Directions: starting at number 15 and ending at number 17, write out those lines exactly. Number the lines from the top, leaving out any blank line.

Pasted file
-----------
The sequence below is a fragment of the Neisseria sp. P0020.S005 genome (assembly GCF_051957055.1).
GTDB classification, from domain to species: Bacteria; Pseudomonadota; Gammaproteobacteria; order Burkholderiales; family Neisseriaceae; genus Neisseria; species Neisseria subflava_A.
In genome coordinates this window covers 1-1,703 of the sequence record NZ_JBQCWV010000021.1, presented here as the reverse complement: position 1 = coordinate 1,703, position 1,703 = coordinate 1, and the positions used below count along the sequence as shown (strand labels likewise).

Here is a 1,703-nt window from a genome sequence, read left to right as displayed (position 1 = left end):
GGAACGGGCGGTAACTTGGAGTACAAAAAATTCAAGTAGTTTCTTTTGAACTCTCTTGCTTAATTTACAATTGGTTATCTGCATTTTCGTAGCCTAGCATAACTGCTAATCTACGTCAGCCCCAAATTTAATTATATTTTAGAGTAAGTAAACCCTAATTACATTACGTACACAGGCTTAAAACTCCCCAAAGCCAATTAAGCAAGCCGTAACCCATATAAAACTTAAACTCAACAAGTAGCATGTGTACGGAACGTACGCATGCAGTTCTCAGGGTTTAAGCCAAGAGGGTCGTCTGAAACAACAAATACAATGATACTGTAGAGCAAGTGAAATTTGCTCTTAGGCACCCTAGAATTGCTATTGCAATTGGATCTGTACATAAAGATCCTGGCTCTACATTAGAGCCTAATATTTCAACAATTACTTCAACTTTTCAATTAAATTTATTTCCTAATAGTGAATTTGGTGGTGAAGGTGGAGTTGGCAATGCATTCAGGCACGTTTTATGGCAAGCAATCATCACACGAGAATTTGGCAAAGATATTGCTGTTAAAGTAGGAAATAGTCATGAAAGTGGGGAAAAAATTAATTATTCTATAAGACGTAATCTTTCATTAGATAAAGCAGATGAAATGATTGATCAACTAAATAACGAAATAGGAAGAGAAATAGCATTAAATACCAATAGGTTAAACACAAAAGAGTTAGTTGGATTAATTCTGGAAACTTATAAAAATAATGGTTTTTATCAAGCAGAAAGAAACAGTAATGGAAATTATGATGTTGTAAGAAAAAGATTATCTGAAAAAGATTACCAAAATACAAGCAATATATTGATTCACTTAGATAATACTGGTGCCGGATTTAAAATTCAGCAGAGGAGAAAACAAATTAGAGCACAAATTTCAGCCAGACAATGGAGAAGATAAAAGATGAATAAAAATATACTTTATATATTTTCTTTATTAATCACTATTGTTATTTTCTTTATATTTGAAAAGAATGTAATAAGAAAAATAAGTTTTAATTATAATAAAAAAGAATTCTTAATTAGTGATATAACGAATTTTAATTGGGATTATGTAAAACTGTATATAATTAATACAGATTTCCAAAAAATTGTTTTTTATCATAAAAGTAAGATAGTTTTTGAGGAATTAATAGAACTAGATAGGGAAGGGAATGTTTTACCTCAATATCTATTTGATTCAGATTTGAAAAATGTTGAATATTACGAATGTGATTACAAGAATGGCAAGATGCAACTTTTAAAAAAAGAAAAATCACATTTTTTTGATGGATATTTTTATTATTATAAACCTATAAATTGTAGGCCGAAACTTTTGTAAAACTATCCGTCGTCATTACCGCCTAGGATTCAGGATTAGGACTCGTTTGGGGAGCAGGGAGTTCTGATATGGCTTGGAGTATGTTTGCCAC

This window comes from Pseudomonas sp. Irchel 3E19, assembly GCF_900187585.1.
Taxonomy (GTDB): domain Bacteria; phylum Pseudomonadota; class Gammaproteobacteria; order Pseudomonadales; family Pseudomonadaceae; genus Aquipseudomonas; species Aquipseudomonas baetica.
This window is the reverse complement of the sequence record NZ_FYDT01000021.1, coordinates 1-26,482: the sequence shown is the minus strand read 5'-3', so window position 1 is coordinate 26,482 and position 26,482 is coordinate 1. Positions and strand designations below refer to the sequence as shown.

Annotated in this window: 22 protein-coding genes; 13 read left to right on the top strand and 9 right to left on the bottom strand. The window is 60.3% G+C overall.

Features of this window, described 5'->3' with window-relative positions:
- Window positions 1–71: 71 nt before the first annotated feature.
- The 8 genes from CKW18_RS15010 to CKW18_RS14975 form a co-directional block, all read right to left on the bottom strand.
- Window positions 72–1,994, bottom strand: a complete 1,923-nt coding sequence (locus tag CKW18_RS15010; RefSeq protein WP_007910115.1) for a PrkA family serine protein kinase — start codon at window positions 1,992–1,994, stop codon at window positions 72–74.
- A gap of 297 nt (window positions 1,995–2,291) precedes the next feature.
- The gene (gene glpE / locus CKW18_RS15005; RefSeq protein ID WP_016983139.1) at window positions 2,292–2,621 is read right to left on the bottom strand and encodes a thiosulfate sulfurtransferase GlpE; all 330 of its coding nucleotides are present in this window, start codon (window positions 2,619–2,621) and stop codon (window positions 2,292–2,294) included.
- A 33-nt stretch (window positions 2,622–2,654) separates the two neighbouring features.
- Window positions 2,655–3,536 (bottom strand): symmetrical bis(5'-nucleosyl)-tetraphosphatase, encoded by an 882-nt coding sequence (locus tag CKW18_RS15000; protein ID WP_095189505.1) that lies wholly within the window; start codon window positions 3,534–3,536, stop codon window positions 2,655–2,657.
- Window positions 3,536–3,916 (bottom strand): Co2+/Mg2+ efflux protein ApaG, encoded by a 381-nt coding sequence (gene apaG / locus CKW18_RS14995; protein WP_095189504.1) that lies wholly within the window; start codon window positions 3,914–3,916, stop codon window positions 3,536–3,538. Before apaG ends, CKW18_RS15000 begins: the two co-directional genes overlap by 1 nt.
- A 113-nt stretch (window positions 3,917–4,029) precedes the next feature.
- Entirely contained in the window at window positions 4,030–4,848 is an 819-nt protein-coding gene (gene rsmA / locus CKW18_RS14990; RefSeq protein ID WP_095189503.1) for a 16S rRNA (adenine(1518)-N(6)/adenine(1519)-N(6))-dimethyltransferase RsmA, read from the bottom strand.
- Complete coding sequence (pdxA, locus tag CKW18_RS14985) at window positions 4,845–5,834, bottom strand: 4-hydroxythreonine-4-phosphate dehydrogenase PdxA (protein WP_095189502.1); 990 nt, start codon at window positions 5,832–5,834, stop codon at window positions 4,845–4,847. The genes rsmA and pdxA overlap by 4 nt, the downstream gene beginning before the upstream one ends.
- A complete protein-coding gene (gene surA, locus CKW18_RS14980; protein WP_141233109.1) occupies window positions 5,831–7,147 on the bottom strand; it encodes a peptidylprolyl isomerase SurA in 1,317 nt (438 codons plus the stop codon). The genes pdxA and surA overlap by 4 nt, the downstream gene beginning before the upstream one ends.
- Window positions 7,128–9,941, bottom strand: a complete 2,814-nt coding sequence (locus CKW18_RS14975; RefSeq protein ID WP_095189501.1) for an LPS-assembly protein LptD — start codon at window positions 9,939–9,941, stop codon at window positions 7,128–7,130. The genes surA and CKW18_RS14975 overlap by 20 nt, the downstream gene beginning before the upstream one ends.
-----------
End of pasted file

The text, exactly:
- The gene (gene glpE / locus CKW18_RS15005; RefSeq protein ID WP_016983139.1) at window positions 2,292–2,621 is read right to left on the bottom strand and encodes a thiosulfate sulfurtransferase GlpE; all 330 of its coding nucleotides are present in this window, start codon (window positions 2,619–2,621) and stop codon (window positions 2,292–2,294) included.
- A 33-nt stretch (window positions 2,622–2,654) separates the two neighbouring features.
- Window positions 2,655–3,536 (bottom strand): symmetrical bis(5'-nucleosyl)-tetraphosphatase, encoded by an 882-nt coding sequence (locus tag CKW18_RS15000; protein ID WP_095189505.1) that lies wholly within the window; start codon window positions 3,534–3,536, stop codon window positions 2,655–2,657.